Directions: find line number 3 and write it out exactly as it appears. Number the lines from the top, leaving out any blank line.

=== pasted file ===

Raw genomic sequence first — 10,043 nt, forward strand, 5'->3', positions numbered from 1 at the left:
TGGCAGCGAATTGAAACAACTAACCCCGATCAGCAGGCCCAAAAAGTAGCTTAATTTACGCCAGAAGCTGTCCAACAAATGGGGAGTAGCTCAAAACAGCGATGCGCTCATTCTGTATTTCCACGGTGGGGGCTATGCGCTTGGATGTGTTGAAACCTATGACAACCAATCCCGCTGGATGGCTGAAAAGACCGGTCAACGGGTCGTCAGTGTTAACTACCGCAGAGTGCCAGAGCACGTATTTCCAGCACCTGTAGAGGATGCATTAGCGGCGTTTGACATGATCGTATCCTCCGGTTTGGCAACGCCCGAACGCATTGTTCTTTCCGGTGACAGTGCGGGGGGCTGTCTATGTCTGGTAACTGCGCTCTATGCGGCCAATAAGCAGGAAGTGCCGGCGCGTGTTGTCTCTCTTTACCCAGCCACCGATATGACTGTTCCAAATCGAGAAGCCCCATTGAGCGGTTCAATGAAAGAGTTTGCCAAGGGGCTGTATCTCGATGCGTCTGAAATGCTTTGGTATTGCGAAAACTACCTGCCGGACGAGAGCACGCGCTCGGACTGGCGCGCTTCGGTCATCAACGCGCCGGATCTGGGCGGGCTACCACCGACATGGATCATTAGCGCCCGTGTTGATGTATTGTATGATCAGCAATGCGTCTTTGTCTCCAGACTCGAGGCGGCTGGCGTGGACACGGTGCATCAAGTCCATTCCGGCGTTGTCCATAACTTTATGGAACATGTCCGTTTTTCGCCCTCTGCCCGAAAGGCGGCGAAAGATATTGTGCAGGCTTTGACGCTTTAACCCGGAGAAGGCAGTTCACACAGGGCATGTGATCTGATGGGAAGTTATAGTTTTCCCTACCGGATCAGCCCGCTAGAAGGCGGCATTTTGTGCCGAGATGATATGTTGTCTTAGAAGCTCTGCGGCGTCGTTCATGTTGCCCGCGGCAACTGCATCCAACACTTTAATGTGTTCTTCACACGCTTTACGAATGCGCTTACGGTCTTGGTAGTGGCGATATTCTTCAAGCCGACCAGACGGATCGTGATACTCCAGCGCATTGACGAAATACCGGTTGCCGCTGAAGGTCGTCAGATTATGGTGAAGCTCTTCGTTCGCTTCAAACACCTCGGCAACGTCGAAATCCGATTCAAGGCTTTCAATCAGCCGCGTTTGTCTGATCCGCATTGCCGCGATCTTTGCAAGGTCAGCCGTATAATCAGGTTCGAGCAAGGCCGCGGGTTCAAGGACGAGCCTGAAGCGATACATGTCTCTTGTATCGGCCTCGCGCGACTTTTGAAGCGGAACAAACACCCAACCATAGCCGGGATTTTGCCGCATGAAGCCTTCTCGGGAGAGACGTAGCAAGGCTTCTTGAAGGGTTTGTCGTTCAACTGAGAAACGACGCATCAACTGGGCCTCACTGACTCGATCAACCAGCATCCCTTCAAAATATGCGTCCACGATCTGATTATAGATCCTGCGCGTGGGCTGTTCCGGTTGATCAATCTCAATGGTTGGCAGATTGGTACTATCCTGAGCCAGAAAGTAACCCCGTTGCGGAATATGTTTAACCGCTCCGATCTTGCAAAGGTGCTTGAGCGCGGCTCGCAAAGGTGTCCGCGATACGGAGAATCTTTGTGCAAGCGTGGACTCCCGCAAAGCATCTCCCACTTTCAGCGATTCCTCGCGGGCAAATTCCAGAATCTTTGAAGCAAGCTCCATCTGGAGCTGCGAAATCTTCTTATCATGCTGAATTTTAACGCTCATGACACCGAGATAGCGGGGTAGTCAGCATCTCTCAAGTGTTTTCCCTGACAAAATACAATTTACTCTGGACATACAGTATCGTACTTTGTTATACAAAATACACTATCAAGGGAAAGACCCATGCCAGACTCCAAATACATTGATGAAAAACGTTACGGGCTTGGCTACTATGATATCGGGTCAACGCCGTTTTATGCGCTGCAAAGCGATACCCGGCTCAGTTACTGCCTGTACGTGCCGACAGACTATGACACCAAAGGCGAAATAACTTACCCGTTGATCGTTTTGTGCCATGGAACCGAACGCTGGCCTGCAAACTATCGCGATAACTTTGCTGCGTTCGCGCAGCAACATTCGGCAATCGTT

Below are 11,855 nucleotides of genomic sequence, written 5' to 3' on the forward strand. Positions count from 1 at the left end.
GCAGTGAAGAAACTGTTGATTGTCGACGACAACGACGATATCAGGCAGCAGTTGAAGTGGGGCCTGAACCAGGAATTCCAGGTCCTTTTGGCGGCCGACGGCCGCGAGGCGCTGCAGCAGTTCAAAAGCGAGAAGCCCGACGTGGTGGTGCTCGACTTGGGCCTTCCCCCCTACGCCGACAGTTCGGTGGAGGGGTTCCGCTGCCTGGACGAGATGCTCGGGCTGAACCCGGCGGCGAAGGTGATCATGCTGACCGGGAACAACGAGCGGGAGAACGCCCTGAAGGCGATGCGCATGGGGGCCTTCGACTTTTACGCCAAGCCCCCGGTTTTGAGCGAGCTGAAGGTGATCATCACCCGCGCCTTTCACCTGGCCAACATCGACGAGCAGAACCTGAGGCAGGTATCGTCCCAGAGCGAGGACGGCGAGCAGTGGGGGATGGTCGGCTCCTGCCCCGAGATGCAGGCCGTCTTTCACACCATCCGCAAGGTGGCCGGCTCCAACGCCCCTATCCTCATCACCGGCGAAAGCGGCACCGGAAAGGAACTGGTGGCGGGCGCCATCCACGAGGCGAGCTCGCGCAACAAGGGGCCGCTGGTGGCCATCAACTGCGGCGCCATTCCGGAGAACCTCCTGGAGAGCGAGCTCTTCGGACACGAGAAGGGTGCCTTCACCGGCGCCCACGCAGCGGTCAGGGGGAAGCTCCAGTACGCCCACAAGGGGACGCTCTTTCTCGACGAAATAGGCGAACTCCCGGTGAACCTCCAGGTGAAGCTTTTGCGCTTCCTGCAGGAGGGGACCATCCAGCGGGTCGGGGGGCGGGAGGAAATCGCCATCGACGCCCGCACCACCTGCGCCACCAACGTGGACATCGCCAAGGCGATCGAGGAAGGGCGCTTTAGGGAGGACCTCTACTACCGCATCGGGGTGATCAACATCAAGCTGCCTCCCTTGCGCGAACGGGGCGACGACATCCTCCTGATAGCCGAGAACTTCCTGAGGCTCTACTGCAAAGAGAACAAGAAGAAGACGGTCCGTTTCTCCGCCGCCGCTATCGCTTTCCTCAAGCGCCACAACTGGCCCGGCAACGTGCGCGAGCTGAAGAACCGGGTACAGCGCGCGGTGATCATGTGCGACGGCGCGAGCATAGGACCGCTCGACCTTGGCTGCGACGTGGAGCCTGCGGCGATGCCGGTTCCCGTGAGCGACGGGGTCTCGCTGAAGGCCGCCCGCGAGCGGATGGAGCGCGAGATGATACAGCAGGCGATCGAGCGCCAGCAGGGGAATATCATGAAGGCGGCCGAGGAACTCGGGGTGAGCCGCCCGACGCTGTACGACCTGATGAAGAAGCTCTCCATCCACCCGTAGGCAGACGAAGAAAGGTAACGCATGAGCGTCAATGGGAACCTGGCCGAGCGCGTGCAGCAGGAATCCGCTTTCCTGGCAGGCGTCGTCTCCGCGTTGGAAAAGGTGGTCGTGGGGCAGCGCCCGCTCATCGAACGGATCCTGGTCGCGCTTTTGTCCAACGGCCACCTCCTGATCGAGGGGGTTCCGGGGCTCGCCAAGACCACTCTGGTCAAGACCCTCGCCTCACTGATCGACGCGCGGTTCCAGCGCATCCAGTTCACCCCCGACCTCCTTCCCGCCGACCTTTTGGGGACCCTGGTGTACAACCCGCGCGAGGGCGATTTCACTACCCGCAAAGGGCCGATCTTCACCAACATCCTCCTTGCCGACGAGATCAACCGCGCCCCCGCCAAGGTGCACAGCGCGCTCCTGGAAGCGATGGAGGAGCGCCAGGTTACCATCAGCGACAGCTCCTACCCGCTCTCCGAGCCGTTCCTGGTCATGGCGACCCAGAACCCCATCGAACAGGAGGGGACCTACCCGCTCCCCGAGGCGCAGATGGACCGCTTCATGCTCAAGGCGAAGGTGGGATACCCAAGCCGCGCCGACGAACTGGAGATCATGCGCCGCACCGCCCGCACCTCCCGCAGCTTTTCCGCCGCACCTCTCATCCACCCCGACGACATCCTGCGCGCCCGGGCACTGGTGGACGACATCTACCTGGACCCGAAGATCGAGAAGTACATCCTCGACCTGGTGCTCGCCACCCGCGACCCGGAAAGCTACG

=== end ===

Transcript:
Below are 11,855 nucleotides of genomic sequence, written 5' to 3' on the forward strand. Positions count from 1 at the left end.